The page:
Let’s say, you notice that the total number of volunteer hours has increased, but you are actually getting fewer school backpacks packed. You look at your volunteer data in detail, and you see that 60% of your volunteer time is going towards marketing and administrative tasks and only 40% towards packing the backpacks.

Now if your short-term goal is to grow your nonprofit through marketing efforts, then this may be fine. On the other hand, if you want to get more backpacks out to school kids, then you can easily adjust your volunteer programs to need more volunteers on the backpack packing job. There are countless ways you can improve and strengthen your programs once you have the volunteer data to back it up.

Tracking volunteer time will help you align your organization goals and your volunteers’ efforts.

5. No taxes, yeaaaah!

As a nonprofit, you don’t have to pay taxes. That’s great, but you still can’t escape

Nonprofit taxes
Nonprofit taxes

the paper-work. Use the Form 990 to your advantage. Since this form must be made public and the data is available on sites like Guidestar, donors, and grantors use it to evaluate organization (s) that they want to engage with. Displaying accurate volunteer hours, is not just the right thing to do, it can also help with your funding efforts.

Never assume that your volunteer hours won’t look impressive, the fact that people in your community believe in you, to put in their own time is a huge testament to your nonprofit. Being transparent with your volunteer time gives you a great image with the public, with funders, and with the government.

With Salesforce’s Nonprofit Success Pack and Volunteers for Salesforce, managing donors and volunteers is now easy. And with V4S Mobile, you can now track volunteer hours very easily on mobile devices. Reach out to us at info@pk4385708235.wpcomstaging.com, for more information on volunteer tracking. We’ll be happy to help.

The Power of the Hub!

Across the world on a mission for nonprofits

It was a cold and stormy night…. Nope, not the start of yet another horror story. In fact this story is the exact opposite. At 2 AM on a chilly Bangalore night, there I was typing responses into an online spreadsheet. And feeling pretty good about it. But let me start at the beginning…..

In the summer earlier this year, TJ Warfield put up a wish-list for an Event check-in tool for nonprofits on the Power of Us Hub (The Hub, as it is sometimes called, is an online community for Salesforce.org customers, certified partners and staff). Caroline Renard, who knew of our work in the mobile app space for nonprofits, brought us into the conversation. Over a lively discussion on the Hub involving multiple people, a detailed list of functionality came up. Looking at that list, it seemed to us as something we could deliver, given that we had so much of the Salesforce and mobile infrastructure already. So we took it upon ourselves to deliver an Event add-on to our V4S Kiosk product over the next couple of months. That started a hectic round of design, development and testing internally, running into September.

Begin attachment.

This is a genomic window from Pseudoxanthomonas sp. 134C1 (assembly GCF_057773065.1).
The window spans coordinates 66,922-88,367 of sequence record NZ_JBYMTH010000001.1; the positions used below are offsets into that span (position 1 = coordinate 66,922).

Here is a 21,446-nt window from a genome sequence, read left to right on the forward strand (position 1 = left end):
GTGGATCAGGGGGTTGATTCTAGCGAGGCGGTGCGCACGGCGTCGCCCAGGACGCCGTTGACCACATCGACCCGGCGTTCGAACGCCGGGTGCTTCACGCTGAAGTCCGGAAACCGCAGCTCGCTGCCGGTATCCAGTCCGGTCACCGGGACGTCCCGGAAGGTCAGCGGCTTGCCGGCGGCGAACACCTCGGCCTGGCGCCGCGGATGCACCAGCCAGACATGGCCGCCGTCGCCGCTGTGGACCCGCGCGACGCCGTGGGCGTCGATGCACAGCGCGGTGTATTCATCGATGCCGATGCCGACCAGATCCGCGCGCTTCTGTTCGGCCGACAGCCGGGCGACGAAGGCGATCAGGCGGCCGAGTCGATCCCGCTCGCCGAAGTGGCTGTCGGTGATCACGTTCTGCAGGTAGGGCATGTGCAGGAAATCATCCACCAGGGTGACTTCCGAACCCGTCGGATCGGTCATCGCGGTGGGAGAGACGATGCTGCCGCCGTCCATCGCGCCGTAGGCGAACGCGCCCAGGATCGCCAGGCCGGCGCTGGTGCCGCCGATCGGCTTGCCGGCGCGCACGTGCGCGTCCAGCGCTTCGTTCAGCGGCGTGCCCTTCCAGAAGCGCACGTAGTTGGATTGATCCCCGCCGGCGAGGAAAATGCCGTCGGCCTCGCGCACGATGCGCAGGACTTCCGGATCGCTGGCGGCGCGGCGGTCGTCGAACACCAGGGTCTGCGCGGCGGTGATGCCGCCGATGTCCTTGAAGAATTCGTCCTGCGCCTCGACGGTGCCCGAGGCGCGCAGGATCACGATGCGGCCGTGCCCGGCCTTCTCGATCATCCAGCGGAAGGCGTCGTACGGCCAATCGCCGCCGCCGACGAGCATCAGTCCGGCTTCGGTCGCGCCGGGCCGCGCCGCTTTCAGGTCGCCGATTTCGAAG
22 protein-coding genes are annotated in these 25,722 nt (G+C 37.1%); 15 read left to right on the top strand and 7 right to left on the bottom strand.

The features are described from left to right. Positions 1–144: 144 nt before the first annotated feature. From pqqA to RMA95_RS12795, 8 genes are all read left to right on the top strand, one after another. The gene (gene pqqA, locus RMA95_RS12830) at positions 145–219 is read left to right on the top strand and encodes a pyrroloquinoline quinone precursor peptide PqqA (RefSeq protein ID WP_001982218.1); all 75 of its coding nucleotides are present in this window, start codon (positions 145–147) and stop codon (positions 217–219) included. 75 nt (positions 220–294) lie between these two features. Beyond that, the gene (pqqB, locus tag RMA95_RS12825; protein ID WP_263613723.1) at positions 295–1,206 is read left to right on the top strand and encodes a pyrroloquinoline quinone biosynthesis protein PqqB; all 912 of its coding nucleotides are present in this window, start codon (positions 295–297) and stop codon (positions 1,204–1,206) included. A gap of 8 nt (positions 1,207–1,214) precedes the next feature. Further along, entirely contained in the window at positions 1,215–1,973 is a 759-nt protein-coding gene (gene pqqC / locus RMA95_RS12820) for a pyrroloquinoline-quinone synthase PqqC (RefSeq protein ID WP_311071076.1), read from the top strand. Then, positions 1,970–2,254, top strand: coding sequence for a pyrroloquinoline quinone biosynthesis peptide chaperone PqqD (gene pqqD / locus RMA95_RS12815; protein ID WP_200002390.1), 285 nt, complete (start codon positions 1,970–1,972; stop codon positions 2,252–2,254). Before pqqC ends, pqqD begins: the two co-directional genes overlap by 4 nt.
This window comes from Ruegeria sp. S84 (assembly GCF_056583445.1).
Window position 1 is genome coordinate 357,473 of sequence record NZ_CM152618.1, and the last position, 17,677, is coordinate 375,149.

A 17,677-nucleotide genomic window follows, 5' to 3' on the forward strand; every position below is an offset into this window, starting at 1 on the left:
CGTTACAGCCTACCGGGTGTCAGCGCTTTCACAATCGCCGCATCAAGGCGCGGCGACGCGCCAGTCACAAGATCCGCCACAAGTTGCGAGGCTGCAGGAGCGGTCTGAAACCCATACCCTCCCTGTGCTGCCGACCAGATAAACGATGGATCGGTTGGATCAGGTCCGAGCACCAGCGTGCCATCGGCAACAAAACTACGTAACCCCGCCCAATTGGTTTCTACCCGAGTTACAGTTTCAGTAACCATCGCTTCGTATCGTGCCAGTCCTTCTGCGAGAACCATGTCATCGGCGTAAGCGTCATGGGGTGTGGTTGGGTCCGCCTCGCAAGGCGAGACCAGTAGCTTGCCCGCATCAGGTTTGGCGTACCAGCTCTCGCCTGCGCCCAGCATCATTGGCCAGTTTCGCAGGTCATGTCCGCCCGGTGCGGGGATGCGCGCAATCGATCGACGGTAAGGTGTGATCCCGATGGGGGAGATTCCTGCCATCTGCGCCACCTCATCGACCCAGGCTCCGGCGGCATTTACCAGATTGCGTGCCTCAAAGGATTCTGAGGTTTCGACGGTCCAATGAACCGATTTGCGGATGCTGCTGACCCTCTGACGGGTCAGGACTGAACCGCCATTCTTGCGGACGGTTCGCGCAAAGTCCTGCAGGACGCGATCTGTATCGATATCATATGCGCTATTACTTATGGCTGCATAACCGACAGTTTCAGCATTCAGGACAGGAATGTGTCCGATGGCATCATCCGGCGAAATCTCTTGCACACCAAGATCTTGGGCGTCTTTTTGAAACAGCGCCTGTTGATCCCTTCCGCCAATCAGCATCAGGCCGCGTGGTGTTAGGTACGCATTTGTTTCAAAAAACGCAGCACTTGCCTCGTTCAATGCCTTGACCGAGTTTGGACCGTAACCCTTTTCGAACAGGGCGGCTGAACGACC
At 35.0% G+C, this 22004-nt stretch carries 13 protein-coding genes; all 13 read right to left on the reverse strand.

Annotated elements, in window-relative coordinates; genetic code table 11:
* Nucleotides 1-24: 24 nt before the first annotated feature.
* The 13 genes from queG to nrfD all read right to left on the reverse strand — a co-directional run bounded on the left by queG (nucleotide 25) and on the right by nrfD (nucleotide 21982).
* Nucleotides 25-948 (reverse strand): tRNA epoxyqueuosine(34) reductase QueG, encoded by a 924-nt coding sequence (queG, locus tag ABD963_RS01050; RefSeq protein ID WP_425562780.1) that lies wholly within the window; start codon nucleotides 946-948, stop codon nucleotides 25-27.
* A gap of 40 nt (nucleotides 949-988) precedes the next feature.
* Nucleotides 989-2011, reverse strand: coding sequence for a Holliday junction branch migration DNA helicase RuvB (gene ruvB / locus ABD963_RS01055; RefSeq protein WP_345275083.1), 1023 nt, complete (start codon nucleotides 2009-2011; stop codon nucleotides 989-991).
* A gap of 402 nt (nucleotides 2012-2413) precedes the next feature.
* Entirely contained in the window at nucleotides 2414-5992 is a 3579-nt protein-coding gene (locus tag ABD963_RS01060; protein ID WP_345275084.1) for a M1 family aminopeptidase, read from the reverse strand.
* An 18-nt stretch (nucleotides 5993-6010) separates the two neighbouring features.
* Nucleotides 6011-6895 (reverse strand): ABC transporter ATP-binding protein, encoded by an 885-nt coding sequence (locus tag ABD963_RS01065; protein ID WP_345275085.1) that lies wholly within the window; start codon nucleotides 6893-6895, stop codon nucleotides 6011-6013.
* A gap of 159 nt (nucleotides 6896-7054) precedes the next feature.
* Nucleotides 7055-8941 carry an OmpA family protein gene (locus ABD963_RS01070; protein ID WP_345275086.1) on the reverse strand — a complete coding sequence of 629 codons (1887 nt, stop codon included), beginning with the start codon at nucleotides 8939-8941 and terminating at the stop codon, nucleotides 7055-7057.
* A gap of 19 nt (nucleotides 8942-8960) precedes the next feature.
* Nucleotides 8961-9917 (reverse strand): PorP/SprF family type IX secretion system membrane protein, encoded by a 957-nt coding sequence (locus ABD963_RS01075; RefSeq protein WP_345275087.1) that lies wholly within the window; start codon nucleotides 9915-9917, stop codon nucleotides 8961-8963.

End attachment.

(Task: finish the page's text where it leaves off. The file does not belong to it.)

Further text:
Come the end of September and it was Dreamforce time. And time for virtual conversations to become real. At the Amplify breakfast, I met  with TJ and Caroline and spoke about what we had done with the wish list for Events. It was truly exciting for all of us to see how a conversation in the Hub had turned into something concrete.

Back home after Dreamforce in mid-October, we connected across the world, our team in Bangalore with TJ in San Francisco and Caroline in Seattle. And we were back in the virtual world to review the Events add-on. TJ was very happy with what we showed and graciously offered to demo and test the add-on at the Salesforce.org Open Source Community Sprint, held in Portland, OR  (#SFDOsprint) in end-Oct.

We were of course thrilled with the idea, but we were also very aware of the many things that could go wrong. TJ had seen the app near-complete, but the last 10% takes 50% of project time, right? Our team in Bangalore worked pretty much round-the-clock to put together a demo org for the Sprinters to use. We made sure there was a reasonable amount of data, a clear set of instructions and other resources for the Sprinters and a shared Google spreadsheet to collect suggestions and feedback.

The Salesforce.org Community Sprints are amazing events. Participants discuss everything from best practices to general experience to solution requirements. Working in teams, participants go all the way to produce solutions with documentation, code and data models. And everything produced by the teams goes back into the Community, making the whole ecosystem better for everyone. The Portland Sprint had that same terrific energy and enthusiasm. With 130 people at the event covering the Nonprofit and Higher Education sectors, we had a large number of people trying out the Event add-on.

With our mobile app still in beta on the iTunes Store, we did some pretty hairy

Across the world on a mission for nonprofits
Working for a mission

back-and-forth using the iTunes TestFlight platform to get our friendly Sprinters in Portland on board. It was incredible seeing the Sprinters in Portland, our awake-at-midnight team in Bangalore and the Test flight platform (wherever that is hosted :)) all coming together for a good cause. Watching from across the world as multiple Sprinters installed V4S Kiosk via TestFlight was awe-inspiring, to say the least. And as suggestions and feedback came flying into the Feedback sheet from the Sprinters, it truly felt great to be typing in responses at 2 AM :).

Kudos to all the Sprinters who dedicated their own time to test and review the Events add-on, all for the cause of enriching the product range for Nonprofits. Thanks to these hard-working Sprinters, there’s now a terrific set of feedback and suggestions that we will add into the product. A product that nonprofits can use to raise money, manage volunteers and deliver education. Which goes to prove that “All for One and One for All’ is not just the Three Musketeers slogan but a way of life for a lot of people!